At Air Products & Chemicals Inc., about 150 skilled-labor jobs are open and unfilled at any given time in the United States. The positions run the gamut from welders and instrument electrical technicians who work with sophisticated controls to diesel mechanics, pipe fitters and mechanical engineering technicians.

See Also: Manufacturing Workforce Management Best Practices

Those unfilled positions represent 38% of the roughly 400 skilled-worker positions Air Products attempts to hire each year for its U.S. workforce, which numbers about 7,500.

"In some cases [a position] takes as long as a year to fill because of a mismatch of skills -- either in the skills area we need or in the geographic area where we need that skill," says John McGlade, chairman, president and CEO of the Allentown, Pa.-based firm.

John McGlad CEO of Air ProductsIt's a concern for Air Products (IW 500/107), and not only in the skilled labor arena -- although that is where McGlade says the issue is most acute for Air Products -- but across multiple talent levels. "We can't grow our business without talent at all different levels, with all different skill sets," the CEO says.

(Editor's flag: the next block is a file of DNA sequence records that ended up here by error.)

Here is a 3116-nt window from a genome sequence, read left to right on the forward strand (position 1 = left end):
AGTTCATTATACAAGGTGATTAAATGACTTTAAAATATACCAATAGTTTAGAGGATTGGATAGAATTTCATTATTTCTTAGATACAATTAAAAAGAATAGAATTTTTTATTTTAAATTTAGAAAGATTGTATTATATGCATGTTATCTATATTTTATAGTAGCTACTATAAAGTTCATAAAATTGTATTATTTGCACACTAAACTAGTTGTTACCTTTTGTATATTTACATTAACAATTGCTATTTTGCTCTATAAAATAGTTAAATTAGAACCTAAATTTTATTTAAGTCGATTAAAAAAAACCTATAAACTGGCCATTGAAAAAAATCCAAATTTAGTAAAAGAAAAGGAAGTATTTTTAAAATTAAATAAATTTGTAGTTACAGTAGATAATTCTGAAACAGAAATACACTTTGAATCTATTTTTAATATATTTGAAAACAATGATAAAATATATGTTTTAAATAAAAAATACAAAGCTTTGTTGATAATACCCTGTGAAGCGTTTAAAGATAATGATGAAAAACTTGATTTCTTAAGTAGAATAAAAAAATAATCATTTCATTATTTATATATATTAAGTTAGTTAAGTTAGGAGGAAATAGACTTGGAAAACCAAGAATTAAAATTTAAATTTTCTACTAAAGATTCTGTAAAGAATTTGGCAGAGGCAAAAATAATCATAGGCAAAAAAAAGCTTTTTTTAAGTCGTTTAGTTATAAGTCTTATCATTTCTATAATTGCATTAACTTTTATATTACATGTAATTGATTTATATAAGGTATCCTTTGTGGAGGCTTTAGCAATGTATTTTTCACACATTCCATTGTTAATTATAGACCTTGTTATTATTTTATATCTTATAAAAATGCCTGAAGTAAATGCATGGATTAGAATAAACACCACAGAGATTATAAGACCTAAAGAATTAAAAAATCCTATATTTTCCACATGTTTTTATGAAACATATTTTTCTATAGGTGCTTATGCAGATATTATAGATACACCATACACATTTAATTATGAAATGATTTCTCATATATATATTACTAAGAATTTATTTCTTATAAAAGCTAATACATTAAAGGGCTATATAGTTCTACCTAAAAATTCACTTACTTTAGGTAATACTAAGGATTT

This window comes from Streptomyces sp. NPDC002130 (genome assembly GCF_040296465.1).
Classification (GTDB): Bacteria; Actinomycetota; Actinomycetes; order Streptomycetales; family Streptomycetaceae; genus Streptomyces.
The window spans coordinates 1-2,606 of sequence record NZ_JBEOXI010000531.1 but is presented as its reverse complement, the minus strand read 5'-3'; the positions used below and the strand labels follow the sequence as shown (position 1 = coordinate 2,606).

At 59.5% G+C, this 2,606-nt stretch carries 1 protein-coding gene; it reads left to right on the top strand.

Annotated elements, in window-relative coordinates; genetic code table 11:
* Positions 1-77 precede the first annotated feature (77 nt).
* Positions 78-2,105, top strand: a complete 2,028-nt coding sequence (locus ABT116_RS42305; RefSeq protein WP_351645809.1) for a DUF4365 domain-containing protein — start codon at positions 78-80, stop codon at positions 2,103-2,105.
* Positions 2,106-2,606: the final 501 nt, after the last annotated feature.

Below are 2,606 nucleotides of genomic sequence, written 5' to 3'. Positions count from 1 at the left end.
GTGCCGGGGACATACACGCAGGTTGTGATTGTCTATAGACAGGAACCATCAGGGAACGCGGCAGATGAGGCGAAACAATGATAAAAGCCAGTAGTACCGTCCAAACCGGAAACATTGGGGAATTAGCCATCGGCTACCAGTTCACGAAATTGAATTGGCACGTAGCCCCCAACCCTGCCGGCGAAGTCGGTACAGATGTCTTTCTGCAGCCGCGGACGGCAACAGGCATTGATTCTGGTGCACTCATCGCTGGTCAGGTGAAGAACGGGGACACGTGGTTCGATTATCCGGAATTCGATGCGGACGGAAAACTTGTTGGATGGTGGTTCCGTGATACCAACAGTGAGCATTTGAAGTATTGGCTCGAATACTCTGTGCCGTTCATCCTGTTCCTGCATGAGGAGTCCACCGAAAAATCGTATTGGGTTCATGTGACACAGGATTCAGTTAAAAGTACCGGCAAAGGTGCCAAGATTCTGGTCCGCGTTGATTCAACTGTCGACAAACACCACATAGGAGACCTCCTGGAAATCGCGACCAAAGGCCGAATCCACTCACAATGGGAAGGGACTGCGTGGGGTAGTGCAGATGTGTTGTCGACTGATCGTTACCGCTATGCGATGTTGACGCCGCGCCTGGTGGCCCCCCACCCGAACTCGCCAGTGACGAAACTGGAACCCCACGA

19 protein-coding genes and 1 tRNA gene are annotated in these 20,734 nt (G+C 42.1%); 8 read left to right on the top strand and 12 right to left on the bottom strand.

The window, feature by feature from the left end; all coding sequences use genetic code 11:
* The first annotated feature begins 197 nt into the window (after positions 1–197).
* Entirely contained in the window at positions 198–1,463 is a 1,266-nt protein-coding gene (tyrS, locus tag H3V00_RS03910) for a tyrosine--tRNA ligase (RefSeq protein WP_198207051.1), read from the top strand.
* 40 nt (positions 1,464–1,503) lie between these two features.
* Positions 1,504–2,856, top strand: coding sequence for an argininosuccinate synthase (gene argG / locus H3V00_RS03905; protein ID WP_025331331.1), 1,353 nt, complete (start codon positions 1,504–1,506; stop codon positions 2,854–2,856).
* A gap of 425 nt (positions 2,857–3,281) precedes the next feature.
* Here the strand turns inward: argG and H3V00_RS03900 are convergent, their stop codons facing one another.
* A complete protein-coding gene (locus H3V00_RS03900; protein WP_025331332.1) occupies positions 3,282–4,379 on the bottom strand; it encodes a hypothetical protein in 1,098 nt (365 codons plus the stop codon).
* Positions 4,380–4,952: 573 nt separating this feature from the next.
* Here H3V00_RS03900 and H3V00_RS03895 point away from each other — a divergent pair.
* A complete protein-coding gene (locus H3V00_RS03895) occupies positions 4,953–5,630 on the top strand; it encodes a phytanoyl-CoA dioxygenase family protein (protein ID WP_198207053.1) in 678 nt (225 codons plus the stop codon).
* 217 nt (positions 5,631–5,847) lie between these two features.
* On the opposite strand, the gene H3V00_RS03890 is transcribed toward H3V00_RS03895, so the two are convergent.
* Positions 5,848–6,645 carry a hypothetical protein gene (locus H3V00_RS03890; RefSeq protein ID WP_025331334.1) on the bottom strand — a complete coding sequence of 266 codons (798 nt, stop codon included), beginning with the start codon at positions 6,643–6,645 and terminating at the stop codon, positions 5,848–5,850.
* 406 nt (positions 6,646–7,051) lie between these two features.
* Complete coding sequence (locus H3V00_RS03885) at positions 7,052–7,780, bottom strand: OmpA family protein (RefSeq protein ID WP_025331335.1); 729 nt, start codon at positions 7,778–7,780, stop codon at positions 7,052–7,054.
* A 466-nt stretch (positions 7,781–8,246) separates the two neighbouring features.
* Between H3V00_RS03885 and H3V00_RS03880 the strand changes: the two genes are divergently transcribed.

Like many U.S. manufacturers, Air Products attributes its talent shortages in part to an aging baby boomer generation who have begun their exodus from the U.S. workforce. The oldest baby boomers turned 65 on Jan. 1, 2011, and every day thereafter for about the next 19 years, some 10,000 more will reach the traditional retirement age, according to the Pew Research Center. 

But it's not just the departure of older, seasoned workers that is raising fears of vanishing manufacturing skills in the United States. The specter of knowledge walking out the door with retirees is buttressed by what many perceive as a lack of interest by young people in manufacturing as a career. 

"Very few students in school aspire to work in manufacturing," Pete Selleck, president and chairman of Michelin North America, said during a keynote address at the recent IndustryWeek Best Plants conference. As evidence, he pointed to a curriculum development process employed in South Carolina (where the tire manufacturer's North American headquarters is located), in which students at a certain age begin to identify the career "clusters" that interest them. While STEM ranked third, "that's good news," manufacturing ranked 14th of 16 choices. 

Not so good.

Between retiring baby boomers and uninterested youth, age clearly is taking its toll on U.S. manufacturing skills. There's growing evidence, however, that manufacturers have begun identifying age as a potential solution to manufacturing's talent shortage as well. 

Indeed, changing the negative perception of manufacturing among youth and their parents has become an integral component of closing the skills gap for a growing number of manufacturers. Companies including Air Products, Alcoa (IW 500/48) and Michelin (IW 1000/160) are partnering or otherwise working with educational institutions at all stages of student development to help set curriculum and raise manufacturing's profile.